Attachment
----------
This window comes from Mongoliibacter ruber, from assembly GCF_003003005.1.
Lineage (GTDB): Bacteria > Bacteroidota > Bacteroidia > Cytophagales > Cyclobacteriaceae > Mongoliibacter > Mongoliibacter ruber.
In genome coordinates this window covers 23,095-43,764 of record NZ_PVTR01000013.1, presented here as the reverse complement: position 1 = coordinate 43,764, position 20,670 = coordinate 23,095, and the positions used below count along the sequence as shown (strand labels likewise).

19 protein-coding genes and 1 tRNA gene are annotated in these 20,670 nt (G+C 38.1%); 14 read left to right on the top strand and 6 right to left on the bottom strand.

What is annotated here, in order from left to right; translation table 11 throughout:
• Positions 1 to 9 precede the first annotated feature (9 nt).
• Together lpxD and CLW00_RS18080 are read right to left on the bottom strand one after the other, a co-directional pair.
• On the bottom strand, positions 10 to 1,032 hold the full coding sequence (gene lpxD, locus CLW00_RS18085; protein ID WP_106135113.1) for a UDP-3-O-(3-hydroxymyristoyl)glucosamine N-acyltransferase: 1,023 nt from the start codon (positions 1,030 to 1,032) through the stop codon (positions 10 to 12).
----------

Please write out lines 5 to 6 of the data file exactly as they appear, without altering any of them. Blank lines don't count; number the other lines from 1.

What is annotated here, in order from left to right; translation table 11 throughout:
• Positions 1 to 9 precede the first annotated feature (9 nt).